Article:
Furthermore, it has been found with alkali metal generators of the present invention that the rate of release of alkali metal increases in a uniform manner with temperature over the temperature range of practical use of about 500°-750° C. This is in sharp contrast with the characteristics of traditional generators using alkali metal chromates or bichromates. Such a uniform variation of evaporation rate with temperature means that close control of alkali metal evaporation can be exercised by means of automatic equipment.

Various methods are known for releasing alkali metal vapours from alkali metal generators. For the release of alkali metal vapours in electric discharge lamps, it is preferable to place the alkali metal generating material into a U-shaped ring channel holder. The alkali metal releasing material is preferably mixed with a metal binder to ensure retention of the alkali metal releasing material within the ring holder. The metal binder may be selected from the group consisting of nickel, zirconium, niobium, aluminium and alloys thereof. Alloys include such alloys as zirconium-aluminium alloys and intermetallic compounds such as Zr2 Ni. In this application, it is desirable to release as much alkali metal as possible in relatively short times, such as about 60 seconds. It is therefore necessary to heat the ring dispenser to high temperatures of about 900° to 1,100° C.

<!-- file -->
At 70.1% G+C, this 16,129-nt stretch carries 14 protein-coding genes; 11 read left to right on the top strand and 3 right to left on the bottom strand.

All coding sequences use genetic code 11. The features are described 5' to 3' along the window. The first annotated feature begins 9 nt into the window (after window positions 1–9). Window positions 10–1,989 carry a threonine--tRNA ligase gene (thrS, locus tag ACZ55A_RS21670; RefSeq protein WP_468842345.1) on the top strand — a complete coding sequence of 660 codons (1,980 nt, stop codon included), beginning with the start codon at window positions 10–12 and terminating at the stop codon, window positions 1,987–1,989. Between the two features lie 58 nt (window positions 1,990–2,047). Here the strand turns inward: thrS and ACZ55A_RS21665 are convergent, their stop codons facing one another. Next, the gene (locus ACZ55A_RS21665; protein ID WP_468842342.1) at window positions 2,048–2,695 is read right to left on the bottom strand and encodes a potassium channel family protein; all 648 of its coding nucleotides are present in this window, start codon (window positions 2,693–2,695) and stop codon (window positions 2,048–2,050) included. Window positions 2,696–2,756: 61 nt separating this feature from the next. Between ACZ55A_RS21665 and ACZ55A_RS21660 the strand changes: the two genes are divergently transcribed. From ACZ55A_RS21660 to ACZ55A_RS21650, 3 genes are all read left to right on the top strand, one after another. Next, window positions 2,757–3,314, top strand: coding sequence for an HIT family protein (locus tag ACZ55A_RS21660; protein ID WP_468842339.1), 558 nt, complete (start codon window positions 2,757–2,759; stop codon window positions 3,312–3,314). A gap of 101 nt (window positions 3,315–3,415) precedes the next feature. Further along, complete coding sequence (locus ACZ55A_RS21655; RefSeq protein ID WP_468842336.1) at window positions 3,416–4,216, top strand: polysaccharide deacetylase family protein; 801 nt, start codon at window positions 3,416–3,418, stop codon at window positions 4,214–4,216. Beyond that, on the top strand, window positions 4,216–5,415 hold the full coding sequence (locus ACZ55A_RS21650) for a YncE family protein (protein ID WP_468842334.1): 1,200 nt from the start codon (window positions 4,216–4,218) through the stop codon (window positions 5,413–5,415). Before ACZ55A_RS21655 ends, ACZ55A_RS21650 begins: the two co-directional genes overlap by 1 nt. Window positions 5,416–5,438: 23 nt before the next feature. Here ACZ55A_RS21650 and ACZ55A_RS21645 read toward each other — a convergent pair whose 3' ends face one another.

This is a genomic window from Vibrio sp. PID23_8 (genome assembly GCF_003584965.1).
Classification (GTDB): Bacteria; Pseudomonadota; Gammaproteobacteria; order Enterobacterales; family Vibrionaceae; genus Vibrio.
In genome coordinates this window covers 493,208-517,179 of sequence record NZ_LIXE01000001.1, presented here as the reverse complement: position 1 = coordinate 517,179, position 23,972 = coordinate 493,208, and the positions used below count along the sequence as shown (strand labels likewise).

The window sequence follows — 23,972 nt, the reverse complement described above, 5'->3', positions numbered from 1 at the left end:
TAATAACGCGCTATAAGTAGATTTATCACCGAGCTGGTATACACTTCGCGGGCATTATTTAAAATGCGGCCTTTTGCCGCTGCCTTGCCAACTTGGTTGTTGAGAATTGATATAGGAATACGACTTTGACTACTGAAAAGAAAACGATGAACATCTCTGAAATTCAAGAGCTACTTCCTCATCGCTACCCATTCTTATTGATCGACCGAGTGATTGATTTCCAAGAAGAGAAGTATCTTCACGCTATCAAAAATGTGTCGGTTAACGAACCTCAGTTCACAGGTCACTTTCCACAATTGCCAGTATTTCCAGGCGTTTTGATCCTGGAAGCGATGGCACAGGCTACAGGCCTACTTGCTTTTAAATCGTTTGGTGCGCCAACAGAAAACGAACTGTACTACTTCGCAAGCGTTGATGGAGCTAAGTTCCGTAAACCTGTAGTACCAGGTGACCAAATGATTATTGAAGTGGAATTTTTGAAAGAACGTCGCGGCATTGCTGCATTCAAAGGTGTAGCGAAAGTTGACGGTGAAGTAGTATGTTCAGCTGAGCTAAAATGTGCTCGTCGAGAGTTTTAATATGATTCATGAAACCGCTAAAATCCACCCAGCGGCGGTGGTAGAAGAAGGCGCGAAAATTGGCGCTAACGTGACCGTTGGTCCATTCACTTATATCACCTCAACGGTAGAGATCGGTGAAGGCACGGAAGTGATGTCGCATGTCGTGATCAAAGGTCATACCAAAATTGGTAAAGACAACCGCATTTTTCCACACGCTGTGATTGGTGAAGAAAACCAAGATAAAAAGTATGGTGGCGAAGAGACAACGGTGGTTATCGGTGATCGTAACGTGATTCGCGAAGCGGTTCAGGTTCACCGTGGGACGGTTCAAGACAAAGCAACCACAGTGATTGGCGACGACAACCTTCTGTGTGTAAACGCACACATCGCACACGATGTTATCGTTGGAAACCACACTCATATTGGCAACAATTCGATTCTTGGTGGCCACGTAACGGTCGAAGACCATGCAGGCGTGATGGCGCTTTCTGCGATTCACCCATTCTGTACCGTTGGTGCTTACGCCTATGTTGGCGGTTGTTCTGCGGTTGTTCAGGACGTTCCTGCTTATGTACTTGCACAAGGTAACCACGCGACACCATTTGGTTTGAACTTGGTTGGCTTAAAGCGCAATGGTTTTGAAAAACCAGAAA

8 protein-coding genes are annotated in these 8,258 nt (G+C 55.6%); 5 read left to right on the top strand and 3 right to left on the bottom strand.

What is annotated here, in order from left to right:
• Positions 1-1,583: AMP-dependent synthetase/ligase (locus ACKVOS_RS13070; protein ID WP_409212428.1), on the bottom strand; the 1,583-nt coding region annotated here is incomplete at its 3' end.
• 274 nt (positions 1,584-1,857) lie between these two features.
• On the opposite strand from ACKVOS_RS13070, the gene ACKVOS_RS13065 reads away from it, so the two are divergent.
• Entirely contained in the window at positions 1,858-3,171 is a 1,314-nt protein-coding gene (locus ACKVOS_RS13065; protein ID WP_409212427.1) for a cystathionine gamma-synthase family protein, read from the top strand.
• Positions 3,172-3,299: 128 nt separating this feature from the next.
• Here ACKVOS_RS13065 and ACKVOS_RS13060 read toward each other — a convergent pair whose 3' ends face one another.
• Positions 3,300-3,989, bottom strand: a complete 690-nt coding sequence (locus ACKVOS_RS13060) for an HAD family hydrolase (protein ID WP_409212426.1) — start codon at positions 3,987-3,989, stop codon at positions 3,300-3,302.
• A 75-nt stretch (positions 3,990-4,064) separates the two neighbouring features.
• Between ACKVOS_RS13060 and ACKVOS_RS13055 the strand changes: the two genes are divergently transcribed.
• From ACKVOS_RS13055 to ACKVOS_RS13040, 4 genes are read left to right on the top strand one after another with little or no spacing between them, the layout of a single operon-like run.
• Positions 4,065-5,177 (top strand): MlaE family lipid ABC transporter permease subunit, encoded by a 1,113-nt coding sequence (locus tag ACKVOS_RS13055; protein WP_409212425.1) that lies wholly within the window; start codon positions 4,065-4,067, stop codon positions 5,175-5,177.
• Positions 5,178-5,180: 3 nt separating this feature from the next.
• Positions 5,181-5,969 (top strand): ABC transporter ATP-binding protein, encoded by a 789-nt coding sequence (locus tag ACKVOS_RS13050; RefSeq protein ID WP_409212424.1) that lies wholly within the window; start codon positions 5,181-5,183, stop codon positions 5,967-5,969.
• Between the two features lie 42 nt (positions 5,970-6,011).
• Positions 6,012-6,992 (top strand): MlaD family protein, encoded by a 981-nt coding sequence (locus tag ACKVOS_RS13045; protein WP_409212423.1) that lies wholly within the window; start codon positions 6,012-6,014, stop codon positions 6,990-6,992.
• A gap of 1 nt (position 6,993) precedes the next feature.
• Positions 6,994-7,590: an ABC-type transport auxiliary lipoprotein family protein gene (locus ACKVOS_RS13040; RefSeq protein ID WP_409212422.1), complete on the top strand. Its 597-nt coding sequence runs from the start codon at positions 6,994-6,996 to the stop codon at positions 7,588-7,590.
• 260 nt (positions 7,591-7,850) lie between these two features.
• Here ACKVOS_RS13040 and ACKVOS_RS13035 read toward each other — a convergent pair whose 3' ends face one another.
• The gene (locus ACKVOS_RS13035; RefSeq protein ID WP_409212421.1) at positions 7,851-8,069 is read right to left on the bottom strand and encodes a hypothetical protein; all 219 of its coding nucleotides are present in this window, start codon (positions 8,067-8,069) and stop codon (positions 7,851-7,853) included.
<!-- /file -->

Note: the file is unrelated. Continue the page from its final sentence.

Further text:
When the alkali metal vapour generator is to be used for a vapour deposition of surfaces for photo emission or secondary electron emission the alkali metal vapour generating material is preferably contained within a relatively long tubular container as described in U.S. Pat. No. 3,958,384.